July 25 2024


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Moore: Trek’s Future

2 min read


Star Trek Writer/Producer Ronald D. Moore shared his opinion regarding the future of the Star Trek franchise.

According to Moore, Trek rightly belongs on television.

“I think [Trek’s] home and its heart is really in television,” Moore said, when asked about Star Trek while promoting his latest project, Helix. “That’s really what Star Trek is – the core concept is really a TV show.”

Moore has nothing against Star Trek on the big screen though; he just believes that Star Trek would be better served on television. “I think the features are good and I really admire what J.J. Abrams has done with the last two films, he said; I think it’s great; but the heart and soul of that franchise demands a return to television.”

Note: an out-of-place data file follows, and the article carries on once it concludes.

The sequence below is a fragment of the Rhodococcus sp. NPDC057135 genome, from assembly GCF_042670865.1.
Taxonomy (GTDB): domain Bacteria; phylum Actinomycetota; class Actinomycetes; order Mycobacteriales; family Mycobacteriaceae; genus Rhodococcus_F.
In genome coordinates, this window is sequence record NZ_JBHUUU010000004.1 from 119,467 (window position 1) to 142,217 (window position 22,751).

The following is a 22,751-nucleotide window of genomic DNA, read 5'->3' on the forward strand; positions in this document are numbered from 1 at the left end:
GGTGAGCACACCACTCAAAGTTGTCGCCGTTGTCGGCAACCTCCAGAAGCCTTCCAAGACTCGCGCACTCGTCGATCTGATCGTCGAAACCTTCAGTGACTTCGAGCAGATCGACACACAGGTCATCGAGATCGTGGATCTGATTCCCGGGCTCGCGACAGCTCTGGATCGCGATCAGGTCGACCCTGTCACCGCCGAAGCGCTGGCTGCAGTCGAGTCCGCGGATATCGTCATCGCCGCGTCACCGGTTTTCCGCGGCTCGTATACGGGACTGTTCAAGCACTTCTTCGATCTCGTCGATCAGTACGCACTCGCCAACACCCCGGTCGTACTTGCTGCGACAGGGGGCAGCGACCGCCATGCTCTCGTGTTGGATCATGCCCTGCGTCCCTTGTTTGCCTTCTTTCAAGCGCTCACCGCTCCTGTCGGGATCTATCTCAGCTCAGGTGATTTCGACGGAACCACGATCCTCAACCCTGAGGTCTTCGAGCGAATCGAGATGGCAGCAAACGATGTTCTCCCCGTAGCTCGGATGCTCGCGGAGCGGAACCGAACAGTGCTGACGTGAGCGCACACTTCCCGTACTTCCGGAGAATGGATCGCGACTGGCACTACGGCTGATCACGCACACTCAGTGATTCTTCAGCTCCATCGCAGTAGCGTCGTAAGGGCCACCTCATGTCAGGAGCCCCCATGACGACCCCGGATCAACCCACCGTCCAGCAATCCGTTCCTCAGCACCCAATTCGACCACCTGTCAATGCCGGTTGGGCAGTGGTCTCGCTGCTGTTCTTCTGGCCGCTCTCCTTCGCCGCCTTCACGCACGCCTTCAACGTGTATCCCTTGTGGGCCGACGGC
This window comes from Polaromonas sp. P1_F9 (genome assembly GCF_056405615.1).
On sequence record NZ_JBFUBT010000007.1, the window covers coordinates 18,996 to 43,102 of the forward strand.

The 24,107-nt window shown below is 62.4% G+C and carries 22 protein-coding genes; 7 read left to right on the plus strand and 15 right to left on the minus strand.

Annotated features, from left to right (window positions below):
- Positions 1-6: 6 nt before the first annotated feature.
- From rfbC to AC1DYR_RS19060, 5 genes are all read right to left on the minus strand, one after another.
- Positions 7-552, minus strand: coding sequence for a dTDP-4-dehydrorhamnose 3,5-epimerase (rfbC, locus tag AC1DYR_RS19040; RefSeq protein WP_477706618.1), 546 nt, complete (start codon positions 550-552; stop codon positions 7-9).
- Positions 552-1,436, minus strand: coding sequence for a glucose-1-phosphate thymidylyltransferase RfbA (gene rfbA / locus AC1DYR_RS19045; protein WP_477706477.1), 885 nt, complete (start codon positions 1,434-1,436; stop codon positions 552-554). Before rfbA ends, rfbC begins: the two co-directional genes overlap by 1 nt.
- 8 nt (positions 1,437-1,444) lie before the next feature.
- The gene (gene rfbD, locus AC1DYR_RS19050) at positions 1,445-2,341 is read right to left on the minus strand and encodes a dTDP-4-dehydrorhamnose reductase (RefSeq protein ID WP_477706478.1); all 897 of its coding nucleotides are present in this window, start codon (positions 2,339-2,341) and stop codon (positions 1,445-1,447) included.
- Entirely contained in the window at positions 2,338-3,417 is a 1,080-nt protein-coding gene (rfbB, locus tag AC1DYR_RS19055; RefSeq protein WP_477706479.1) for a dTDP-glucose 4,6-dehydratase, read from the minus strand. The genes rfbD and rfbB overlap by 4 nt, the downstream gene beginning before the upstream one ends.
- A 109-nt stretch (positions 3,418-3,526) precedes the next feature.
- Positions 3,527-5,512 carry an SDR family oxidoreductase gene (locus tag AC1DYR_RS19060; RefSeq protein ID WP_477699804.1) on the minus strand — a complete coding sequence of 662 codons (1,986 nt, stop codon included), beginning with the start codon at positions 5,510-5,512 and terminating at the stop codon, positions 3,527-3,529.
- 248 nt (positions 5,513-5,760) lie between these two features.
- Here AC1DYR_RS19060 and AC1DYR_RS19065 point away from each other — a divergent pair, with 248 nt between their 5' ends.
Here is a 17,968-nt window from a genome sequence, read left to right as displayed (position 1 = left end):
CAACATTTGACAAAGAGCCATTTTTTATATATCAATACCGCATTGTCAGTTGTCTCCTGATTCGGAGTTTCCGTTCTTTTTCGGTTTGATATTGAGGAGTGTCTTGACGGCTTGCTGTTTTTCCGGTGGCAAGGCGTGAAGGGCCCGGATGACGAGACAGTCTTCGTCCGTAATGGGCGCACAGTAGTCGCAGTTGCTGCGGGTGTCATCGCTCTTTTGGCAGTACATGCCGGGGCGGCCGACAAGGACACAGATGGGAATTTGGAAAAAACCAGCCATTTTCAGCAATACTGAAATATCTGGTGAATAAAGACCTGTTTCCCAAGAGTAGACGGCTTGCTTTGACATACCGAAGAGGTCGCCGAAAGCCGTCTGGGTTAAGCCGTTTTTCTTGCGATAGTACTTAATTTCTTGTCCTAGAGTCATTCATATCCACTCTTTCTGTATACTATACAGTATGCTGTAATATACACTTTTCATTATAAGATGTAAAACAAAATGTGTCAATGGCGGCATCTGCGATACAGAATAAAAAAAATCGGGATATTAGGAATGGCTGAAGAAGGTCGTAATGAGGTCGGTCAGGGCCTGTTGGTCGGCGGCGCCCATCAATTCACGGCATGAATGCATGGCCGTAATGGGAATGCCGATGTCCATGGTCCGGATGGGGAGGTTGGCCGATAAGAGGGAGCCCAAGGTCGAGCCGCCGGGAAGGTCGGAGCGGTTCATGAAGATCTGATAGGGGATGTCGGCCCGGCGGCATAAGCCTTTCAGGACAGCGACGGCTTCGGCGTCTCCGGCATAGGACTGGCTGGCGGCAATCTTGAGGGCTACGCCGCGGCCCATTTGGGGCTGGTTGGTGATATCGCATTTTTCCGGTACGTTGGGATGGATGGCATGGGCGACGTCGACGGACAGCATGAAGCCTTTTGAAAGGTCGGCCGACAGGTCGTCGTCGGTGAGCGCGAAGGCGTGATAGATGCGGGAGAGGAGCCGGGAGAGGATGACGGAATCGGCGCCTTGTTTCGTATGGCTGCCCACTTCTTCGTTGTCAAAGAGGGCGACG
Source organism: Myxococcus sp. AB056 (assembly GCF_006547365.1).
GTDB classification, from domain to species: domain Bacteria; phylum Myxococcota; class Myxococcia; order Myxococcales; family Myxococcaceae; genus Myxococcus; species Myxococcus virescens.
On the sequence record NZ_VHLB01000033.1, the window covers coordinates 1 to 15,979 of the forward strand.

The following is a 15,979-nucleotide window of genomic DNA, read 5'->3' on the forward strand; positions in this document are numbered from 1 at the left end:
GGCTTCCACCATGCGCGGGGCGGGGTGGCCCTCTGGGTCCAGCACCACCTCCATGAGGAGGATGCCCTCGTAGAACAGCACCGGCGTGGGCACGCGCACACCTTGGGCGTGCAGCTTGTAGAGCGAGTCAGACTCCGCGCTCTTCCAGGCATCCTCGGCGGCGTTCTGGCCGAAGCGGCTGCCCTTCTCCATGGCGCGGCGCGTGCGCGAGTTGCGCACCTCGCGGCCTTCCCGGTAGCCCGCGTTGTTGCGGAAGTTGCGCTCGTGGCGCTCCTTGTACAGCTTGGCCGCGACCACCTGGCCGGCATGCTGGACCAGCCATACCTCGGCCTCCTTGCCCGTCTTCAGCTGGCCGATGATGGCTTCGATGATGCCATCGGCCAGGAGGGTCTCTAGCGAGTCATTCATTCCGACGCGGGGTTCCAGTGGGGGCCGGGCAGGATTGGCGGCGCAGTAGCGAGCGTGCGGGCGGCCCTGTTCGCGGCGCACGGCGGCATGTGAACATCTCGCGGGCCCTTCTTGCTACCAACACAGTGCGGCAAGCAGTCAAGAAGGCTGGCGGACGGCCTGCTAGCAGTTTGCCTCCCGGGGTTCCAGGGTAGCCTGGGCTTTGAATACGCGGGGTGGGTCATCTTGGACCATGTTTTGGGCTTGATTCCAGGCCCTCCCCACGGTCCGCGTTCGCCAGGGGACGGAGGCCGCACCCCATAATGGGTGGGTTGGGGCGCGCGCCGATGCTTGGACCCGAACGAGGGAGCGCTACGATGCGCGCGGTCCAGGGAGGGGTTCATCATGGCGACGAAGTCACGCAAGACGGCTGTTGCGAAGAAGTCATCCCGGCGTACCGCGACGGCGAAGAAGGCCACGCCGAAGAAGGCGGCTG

“The kinds of stories that you’ll tell in the features space are not the kinds of stories that made that show so popular. The features all have to be action-oriented.

“They all have to have enormous stakes – the Earth or the Federation or the universe has to be in jeopardy – and the features always have to surround the Captain… and maybe one other character.

“The TV shows were morality plays; they were more thematic; they were examining society in different ways. Sometimes the stakes were just one crew member’s life; sometimes the stakes were just one alien world or the Enterprise.

“The TV show is really what Star Trek is to me. I think the features are great, but I think it has to return to TV if it’s going to remain an ongoing franchise.”

If Trek was to return to television, Moore would like to be part of it. “I’d love to do Star Trek again, in all honesty,” he said.

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88 thoughts on “Moore: Trek’s Future

  1. Very well said, Mr. Moore! For as much as the fanboy Trek webcasts are interesting, there is something about watching it on television that brings Gene Roddenberry’s vision of a Trek universe to light.